The Korean-Japanese production The Host tries to be a lot of things: A Sci-fi/horror movie, a screwball comedy, a family melodrama, and a political satire directed against the United States, well, Bush's America. The director Bong Joon-ho argued that "It's a stretch to simplify The Host as an anti-American film, but there is certainly a metaphor and political commentary about the U.S." Let's see if you can figure out the metaphor here: The movie starts in the year 2000 at the U.S. Army base in Seoul, where an American mortician orders a Korean subordinate to dump dusty bottles of "dirty formaldehyde" into the sink and this disgusting toxic stuff ends up in the Han River(this part is based on a real event)and gives birth in 2006 to a Monster (yes, this is also a "monster movie"). Most of the movie revolves around the adventures of the Park family as they fight against the Monster. But the Americans show-up again. They are trying to "liberate" Korea from The Monster and the alleged virus The Monster is spreading. But contrary to the U.S. intelligence reports, there is no virus, and the American actions, including the use of their chemical agent "Agent Yellow" produces more death and destruction. I understand from press reports that Kim Jong-il has seen the movie and he is giving it thumbs up. Yo, Kim. So do I. Maybe we can be next Ebert & Roeper.
It seems that Kim isn't the only chubby and pompous reviewer whose taste (in films) I seem to share. John Podhoretz in a review in the Weekly Standard calls The Lives of Others "an immensely rich and gripping film about the moral awakening of two men." It is. In reminded me of some of Costa-Gavras great political thrilles that were critical both of righ-wing regimes backed by Washington as well as communist regimes backed by Moscow. But then J.P.Normanson goes on and on bashing the "cultural elites" for supposedly giving a cold shoulder to the movie. Why have they behaved this way:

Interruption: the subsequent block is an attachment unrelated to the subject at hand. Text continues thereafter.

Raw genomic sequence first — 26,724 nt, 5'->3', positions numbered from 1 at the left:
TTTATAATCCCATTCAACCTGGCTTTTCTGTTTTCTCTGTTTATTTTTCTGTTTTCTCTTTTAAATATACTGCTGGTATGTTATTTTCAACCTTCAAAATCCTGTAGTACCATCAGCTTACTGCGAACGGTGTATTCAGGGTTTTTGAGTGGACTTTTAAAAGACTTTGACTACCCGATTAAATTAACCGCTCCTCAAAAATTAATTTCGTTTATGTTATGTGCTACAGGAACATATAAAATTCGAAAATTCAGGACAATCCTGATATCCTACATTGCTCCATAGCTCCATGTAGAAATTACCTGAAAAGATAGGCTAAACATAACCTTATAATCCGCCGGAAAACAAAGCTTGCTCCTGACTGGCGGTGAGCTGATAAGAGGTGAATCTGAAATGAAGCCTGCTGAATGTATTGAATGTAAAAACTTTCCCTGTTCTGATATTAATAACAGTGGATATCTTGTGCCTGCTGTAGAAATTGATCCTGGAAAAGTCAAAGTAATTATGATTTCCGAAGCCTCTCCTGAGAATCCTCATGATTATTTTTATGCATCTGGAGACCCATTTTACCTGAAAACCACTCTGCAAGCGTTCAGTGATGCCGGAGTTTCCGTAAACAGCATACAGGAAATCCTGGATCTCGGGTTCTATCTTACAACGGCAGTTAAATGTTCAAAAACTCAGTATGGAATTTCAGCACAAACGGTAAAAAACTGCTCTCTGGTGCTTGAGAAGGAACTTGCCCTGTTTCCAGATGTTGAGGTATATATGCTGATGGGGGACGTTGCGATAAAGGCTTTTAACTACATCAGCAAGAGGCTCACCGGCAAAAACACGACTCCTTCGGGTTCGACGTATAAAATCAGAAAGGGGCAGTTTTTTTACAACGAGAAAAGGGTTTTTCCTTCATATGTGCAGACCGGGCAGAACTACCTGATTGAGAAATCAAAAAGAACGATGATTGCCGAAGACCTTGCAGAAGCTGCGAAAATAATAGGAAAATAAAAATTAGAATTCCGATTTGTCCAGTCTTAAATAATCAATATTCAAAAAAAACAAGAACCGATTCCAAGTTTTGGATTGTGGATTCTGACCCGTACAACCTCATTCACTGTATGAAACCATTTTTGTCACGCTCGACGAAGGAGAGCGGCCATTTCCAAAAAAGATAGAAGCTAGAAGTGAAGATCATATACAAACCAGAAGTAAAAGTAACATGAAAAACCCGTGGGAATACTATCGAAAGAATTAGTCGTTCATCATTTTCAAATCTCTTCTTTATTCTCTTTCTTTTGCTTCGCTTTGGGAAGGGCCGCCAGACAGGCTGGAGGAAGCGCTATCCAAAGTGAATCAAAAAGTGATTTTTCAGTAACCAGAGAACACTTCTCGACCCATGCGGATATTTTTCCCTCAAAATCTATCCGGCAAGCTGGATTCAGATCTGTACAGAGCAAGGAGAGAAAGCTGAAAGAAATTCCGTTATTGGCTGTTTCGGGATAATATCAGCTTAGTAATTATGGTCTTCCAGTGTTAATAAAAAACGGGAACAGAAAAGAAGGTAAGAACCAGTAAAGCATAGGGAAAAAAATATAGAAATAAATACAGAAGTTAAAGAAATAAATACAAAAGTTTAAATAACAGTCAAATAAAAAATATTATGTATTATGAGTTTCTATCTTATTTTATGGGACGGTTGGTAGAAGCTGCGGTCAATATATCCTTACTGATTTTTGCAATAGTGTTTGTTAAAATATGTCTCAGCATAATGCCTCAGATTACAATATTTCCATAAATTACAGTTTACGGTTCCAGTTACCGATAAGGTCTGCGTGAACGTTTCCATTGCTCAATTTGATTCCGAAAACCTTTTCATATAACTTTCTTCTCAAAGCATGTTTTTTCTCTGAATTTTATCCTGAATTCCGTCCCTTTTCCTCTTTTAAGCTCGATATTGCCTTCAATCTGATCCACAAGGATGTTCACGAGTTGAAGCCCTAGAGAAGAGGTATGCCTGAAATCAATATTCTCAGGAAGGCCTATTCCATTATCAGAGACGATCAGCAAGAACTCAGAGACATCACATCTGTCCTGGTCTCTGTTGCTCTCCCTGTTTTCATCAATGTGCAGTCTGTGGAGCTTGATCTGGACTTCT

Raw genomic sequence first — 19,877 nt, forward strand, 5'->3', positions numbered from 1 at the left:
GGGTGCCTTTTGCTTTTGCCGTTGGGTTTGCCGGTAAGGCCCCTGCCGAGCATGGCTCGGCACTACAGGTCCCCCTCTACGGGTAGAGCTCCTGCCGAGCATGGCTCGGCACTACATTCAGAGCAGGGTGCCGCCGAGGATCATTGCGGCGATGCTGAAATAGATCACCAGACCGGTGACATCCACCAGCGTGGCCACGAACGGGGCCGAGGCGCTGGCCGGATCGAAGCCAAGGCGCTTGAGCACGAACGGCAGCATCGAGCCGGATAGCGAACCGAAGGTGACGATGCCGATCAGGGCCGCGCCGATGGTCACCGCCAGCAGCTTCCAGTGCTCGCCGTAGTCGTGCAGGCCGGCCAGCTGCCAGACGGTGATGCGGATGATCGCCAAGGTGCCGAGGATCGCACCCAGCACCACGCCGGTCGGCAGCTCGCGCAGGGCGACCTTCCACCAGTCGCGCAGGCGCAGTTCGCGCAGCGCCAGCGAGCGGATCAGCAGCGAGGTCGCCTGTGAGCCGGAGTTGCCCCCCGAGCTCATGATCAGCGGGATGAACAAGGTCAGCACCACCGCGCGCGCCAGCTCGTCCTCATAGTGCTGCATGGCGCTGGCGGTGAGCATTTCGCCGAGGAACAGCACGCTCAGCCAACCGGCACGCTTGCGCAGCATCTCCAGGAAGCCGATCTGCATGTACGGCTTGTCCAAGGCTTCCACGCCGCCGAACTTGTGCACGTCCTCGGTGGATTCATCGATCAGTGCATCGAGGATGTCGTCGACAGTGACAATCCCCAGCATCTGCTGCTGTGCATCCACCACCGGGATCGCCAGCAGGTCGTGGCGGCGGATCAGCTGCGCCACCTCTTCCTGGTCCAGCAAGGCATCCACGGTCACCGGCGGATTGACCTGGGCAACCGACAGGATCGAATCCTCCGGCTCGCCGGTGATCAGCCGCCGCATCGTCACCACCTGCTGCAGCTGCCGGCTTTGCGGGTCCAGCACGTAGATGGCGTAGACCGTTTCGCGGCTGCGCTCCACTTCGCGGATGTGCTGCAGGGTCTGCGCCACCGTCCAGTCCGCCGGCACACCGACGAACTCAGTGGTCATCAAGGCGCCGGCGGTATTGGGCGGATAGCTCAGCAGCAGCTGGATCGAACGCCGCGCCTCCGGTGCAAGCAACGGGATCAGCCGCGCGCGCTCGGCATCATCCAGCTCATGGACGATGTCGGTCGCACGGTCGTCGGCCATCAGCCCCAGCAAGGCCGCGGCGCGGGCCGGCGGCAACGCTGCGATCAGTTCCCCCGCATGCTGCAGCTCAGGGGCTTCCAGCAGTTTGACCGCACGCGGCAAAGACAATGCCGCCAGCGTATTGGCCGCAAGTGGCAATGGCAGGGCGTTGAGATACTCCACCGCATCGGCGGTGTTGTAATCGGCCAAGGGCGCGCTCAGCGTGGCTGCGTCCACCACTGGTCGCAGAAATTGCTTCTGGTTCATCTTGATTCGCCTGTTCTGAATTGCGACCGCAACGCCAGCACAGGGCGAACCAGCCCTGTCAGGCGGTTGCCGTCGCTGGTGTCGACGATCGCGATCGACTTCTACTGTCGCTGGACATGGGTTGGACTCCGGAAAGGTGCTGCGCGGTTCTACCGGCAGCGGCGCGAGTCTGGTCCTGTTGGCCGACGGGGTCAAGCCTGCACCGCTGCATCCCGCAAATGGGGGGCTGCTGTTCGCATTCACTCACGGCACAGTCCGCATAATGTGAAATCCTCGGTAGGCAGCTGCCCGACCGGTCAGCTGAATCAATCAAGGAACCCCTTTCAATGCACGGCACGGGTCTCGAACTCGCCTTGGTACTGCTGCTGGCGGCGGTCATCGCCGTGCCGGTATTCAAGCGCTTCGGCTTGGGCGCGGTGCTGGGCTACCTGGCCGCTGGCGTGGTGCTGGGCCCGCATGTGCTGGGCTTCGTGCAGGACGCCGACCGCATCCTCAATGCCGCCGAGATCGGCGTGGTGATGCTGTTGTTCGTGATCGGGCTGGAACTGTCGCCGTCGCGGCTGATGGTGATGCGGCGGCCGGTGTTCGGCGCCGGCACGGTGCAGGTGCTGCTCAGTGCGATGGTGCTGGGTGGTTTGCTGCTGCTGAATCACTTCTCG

The ideological struggle against leftist totalitarianism was something that did not arouse the interest or enthusiasm of cultural elites in the West during the Cold War. Far from it; from the 1960s onward, the default position of the doyens of popular culture was a presumption in favor of the Communist struggle, as personified by Mao, the Viet Cong, Castro, the Sandinistas, El Salvador's guerrillas, and the so-called African liberation movements.Yeah. Right. The fact of the matter is that as the movie suggests, the most important support that East German's intellectuals had received during the Cold War was from the members of the "cultural elites" in the West, represented in "The Lives of Others" by one of the editors of the left-leaning "Der Spiegel" who helps smuggle and then publishes a manuscript written by an East German writer. It was thanks to the Ostpolitik strategy promoted by West Germany's Willy Brandt -- which was treated with hostility by Washington -- that East Germany's intellectuals could gradually expand their links to the West. And btw, many of these former dissidents are clearly not leading pro-American marches in Germany today. Which brings me to my last point: When the movie ended, someone next to me commented to his friend that "this stuff could happen here one day" I know. I know. This is not a totalitarian system, and let's not draw "moral equivalency," between "them" and "us," etc. etc. But my guess is that thanks to the Patriot Act there is a well-paid bureaucrat in OUR government who is probably reading now your blog or listening to your phone conversation, as he or she monitors The Lives of Others.